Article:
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How to write an effective cover letter? – With real example
The conceptual realization
First of all, what is a cover letter for?
It’s usually uploaded together with your resume, which means that it should compliment what’s missing in your resume.
I’ve written a cover letter for an Intel application. I waited, waited and waited with no final response.
While waiting, I did some online research and one conclusion convinced me:
“Cover letter should be the tool you use to land yourself an interview opportunity.”
This is a wake-up call. With this line, I realized countless critical details behind a cover letter and this realization helped me landed every interview I wanted later during my job-hunting period. Finally, I knew that there was no need for waiting. With the right tool, in this case the cover letter, the HR person will call you right the next day. If you can convince people that you are the one, they don’t want to and can’t afford to miss you.
If resume is the portfolio that demonstrates related past experiences (which I will talk about in another hub), cover letter is your customized book-cover that immensely intrigues the hiring manager.
Here comes the second question: how can you attract the hiring manager on paper?
Show your passion and interest
There is no use in repeating in various ways that I am very enthusiastic about this position. You tell people that you really care through subtle details.
For example, you’ve incorporated your personal passion into the big picture of the target company’s roadmap.
Give a strong hint that you are the right candidate
Nobody believes you just by the statement that I believe I am the perfect candidate for this position. Instead, the hiring manager trusts his/her own judgment.
That’s why summarizing your characteristics and experiences as closely related to the hiring criteria as possible would be a great idea.
Take care of the basics
Even if you are the right person for the job, wearing all rags to the interview might still kill your chance. Therefore, take care of the basics.
There are countless templates you can reference for the format and style of an appropriate cover letter. Just pick one you like and customize with your information, such as available date, contact number etc.
Step-by-step guide with real examples
So much about reasoning, now let’s get started to craft an effective cover letter.
Step 1: Fishbone outline
First paragraph is always about how you learned about this position and became interested, your current status and available date. Keep it brief.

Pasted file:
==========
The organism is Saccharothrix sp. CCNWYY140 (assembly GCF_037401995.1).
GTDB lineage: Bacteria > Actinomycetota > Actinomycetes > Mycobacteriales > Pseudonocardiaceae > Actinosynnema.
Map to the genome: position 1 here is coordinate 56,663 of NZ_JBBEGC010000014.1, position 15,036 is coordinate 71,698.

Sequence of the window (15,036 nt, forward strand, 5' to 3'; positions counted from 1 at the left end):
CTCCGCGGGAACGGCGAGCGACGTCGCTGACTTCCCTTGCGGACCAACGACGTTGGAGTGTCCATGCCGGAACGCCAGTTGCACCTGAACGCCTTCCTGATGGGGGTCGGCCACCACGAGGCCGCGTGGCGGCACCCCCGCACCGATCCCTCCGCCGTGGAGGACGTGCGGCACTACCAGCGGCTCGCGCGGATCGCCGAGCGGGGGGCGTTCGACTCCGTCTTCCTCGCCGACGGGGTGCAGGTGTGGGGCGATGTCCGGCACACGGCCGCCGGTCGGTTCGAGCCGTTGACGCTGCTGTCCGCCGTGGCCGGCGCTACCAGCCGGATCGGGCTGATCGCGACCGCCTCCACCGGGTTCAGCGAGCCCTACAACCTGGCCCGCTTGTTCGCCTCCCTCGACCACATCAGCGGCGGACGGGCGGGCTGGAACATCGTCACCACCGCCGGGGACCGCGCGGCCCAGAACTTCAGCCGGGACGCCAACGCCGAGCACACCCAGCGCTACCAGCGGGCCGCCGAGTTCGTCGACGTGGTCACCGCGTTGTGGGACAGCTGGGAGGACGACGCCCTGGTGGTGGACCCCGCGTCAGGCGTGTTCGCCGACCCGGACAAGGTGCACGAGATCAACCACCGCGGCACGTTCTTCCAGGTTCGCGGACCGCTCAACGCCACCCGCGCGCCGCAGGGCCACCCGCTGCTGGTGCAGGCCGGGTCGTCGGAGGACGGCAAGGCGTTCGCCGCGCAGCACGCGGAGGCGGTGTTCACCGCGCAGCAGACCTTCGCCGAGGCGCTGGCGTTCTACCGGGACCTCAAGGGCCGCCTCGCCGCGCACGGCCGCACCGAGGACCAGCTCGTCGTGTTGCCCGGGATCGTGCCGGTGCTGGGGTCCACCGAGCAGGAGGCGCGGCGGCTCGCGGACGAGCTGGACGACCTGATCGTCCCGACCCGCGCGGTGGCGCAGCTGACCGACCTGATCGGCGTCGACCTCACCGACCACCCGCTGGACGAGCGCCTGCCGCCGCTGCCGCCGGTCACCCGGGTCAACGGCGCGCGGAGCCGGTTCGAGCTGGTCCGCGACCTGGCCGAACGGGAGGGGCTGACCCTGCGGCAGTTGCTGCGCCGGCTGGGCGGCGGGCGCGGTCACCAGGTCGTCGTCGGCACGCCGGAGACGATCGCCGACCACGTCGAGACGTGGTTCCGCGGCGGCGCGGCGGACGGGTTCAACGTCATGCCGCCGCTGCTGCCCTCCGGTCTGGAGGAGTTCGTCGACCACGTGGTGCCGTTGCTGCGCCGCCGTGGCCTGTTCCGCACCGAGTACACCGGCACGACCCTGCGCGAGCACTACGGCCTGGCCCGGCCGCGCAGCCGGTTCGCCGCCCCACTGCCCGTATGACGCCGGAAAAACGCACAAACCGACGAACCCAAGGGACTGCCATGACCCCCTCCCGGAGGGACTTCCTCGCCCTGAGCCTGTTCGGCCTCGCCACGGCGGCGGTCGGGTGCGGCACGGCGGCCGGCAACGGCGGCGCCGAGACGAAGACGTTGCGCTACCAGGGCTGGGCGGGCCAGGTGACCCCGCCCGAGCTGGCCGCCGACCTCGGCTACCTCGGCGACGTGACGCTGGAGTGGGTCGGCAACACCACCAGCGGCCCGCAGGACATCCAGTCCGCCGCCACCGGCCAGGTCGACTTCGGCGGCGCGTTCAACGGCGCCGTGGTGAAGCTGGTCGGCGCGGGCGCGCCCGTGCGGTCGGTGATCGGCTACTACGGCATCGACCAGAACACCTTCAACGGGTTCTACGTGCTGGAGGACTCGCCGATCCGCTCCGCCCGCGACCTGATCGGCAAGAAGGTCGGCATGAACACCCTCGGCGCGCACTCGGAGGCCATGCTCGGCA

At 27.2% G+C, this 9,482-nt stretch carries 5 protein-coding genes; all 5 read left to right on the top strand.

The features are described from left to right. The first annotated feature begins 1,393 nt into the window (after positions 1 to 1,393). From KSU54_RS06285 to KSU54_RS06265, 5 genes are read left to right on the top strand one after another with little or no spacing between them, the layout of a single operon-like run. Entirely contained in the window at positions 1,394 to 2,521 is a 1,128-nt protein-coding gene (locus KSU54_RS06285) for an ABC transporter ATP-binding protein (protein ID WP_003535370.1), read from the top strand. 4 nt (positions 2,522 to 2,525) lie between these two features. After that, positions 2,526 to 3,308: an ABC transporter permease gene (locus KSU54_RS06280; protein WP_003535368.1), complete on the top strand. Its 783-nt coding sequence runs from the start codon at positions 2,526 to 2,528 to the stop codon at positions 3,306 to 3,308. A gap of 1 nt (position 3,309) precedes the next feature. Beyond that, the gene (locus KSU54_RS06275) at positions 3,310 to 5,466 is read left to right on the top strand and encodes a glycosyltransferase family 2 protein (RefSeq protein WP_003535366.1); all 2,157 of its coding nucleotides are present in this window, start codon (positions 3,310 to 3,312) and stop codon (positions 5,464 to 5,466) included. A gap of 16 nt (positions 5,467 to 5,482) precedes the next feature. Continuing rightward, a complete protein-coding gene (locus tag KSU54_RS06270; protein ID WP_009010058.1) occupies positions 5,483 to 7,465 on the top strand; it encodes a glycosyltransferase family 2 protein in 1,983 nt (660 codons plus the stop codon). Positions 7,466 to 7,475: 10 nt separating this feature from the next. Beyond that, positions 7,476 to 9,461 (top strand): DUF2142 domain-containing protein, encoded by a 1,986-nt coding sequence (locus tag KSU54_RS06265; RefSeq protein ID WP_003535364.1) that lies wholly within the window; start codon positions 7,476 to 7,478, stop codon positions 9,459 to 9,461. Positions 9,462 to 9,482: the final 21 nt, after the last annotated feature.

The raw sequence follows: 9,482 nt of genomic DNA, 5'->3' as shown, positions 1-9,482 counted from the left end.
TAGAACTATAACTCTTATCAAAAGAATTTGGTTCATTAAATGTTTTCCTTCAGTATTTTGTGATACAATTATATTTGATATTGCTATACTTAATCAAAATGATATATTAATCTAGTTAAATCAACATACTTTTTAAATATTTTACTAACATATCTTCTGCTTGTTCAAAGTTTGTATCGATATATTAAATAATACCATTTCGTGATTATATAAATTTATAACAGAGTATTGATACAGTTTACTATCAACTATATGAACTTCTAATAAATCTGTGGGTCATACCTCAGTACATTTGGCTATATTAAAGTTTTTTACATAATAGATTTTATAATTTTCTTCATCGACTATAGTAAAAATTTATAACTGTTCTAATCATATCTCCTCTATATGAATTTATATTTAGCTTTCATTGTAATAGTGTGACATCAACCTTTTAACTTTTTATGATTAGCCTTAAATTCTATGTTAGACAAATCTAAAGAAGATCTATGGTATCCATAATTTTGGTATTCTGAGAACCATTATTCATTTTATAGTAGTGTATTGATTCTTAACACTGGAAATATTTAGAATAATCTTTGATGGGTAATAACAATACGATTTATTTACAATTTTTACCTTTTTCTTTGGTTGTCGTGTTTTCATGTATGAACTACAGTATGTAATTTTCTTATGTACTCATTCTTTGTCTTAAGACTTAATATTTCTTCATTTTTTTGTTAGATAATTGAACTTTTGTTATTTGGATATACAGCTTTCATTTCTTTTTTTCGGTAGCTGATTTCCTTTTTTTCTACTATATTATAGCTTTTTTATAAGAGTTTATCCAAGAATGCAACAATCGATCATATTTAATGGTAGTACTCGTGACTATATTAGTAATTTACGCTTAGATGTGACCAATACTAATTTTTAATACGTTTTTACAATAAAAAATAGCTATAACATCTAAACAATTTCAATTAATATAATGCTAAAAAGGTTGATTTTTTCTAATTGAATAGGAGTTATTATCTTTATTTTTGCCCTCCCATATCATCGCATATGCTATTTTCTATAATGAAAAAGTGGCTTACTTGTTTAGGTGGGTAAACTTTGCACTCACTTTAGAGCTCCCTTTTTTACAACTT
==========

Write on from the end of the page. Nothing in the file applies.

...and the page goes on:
Here is my example:
To whom it may concern,
From the XXX(company name) website I learned about your need for a process engineer. I am very interested in this position and would like to apply. I will complete my MS in Mechanical Engineering in XX (month/date) and will be available for employment starting from then.
Second paragraph is a summary of your most critical experience related to this position.
In the final paragraph, you reiterate your interests and intention. Leave your contact information and express your appreciation respectfully.
Step 2: Craft the main body- second paragraph
Nobody can screw up the first paragraph. That’s why this second paragraph is your chance to shine. Remember that this is the “to be or not to be” part. If your summary makes think that you might be the right one and want to open your resume, your cover letter would’ve accomplished its mission. If there is nothing of much interest, the hiring manager stops read this letter and won’t even look at your resume.
Carefully study the job description and requirements beforehand. Use the same keywords in your cover letter. That makes you empathetic. Be specific but don’t go into deep details. Remember that both HR person and the hiring manager (may or may not know your expertise area), will read your cover letter.
Additionally, this paragraph should only be an effective summary since your resume is the one to reveal all the wonderful details. You can make it multiple paragraphs if you want, just don’t forget that cover letter should mostly be on one page.
To be more organized, your summary can be listed in bullets. The easier the hiring manager can read, the higher the chances are that you can brainwash him/her with your application.
Step 3: Customize the final touch – last chance to shine
The last one can be as simple as directly using a template. However, making better use of it, this can be your last chance to shine.
As a final statement, it can be customized to include the company’s future roadmap and how you can contribute to that blueprint. This again, shows your passion and leaves the hiring manager with the final impression that you are a responsible person who’ve done the background research.
Below is my example. Notice that adding a little bit flavor on top of any template, makes a big difference.
As XX(company name) is rapidly growing in the market of delivering value-added product/service for the XX industry, I found this vision very compelling and myself with the perfect background to pursue a career in this direction. I believe I will be able to make significant contributions through solving product quality and process performance issues with the team as a process engineer (customize depending on how you think you can contribute). Enclosed is a copy of my resume with detailed information about my qualifications. Thank you very much for your consideration. I enthusiastically look forward to receiving your reply.
I hope that my lessons learned can provide some insights for your personal career search. The best interview is on the way.